Taylor has spread her laptop, sketchbooks, and watercolors across a drafting table in Rainey 168, the drawing studio where she spends much of her time. She holds a cup of coffee tightly between two hands, preparing for another late night. But she doesn’t complain. “Drawing is fun,” she says more than once. “Most artists hate drawing people but I love it.”
She flips through sketchbooks filled with portraits and frame-by-frame studies of twirling figure skaters. She shows me sketches of buildings in Spartanburg and Anderson, places where she has lived. She has also created digital renderings of buildings of architectural and historic significance, such as the Cecil Hotel in Los Angeles. The colorful illustrations recount the disappearance of Elisa Lam, whose body was later found in the water tank on top of the building. Everything Taylor creates is meant to capture and communicate her interests in the personal and the public in a way that others can understand. “I really love sharing weird experiences with others,” she says. “Hopefully my art can give those people those experiences.”
She talks about her fascination with surreal and dreamlike experiences. “Basically to me it’s those moments where you're in eerie spaces that have you holding your breath in anticipation for something that never really comes,” she explains. “The spaces when you have some preconceived notion for what those spaces should be, but those notions don’t quite match up. It’s a very abstract feeling that I'm trying to express visually, which has been my biggest challenge.” Recently, this attention to the liminal provided the groundwork for a series of mixed-media portraits. Digitally layered underneath changing shadow formations, the pieces are meant to demonstrate the subjective nature of individual perception.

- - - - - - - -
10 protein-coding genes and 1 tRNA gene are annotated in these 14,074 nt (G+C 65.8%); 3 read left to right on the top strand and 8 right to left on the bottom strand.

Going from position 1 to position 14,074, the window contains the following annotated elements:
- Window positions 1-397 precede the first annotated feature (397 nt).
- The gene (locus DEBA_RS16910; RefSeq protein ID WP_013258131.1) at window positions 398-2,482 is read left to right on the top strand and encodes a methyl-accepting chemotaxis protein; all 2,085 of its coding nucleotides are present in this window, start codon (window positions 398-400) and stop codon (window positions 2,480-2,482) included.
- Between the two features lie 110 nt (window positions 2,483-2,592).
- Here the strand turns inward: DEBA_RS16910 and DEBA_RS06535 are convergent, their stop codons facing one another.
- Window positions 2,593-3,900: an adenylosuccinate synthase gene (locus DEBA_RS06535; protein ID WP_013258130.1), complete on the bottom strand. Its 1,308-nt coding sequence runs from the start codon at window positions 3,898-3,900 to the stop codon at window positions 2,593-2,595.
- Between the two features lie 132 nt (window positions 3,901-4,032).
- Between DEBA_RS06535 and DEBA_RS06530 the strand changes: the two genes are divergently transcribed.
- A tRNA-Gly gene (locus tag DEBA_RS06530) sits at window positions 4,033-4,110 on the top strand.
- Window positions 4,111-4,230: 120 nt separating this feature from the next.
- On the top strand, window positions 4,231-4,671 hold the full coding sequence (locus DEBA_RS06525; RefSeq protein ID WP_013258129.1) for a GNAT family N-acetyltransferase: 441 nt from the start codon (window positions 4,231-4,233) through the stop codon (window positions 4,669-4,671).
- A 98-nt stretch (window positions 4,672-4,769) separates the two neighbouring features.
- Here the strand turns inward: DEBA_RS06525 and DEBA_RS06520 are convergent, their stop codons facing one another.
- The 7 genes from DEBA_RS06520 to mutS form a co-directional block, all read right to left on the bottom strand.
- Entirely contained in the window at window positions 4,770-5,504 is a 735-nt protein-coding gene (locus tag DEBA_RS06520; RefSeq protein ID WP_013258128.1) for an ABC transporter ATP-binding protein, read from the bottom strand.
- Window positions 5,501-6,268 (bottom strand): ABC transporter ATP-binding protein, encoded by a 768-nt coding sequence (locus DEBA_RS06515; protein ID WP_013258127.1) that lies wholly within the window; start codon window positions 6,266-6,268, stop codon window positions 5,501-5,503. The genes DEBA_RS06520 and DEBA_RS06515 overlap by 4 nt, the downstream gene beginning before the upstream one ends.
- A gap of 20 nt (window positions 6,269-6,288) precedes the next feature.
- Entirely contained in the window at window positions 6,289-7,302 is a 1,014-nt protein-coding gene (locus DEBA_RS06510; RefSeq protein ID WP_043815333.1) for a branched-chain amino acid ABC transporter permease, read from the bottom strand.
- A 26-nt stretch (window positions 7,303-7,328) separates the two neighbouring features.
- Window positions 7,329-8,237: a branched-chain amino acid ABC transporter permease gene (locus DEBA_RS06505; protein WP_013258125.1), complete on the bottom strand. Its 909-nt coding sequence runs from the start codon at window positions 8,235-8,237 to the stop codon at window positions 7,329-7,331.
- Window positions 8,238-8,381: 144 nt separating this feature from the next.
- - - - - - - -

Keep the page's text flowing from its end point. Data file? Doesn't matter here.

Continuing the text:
Taylor grew up in Spartanburg, where she discovered an early interest in painting and drawing. She says neither of her parents is particularly artistic, but they enrolled her in art classes that helped foster her abilities: “My dad is really big on finding out what each of our gifts are, mine and my siblings, and pushing us towards that.” Art, however, remained only a hobby until the latter part of her high school career. Taylor recalls having a sudden realization that art could be something more than a simple diversion. “I have this distinct memory of being on a trip with my church where we drove up to New York,” she says. “Being stuck on a bus for hours on end spurred me to draw, and I started drawing portrait after portrait. I don’t know why, but for some reason that was when it really clicked, and I began to start practicing and improving as much as I could.”
Today, she focuses on illustration, a style that she attributes to the inspiring work of Alphonse Mucha, Agnes Cecile, and Thomke Meyer. She says breaking out of her comfort zone and redefining her work is something that she always strives for: “I like to say the one thing constant about myself is change – that’s why I won’t let myself get a tattoo, because I know I’ll hate it in about a week.” Taylor closes her third sketchbook but apologizes for not having more to share. She seems not to recognize that she has shared her vision, given us access to dreams we never could have imagined without her.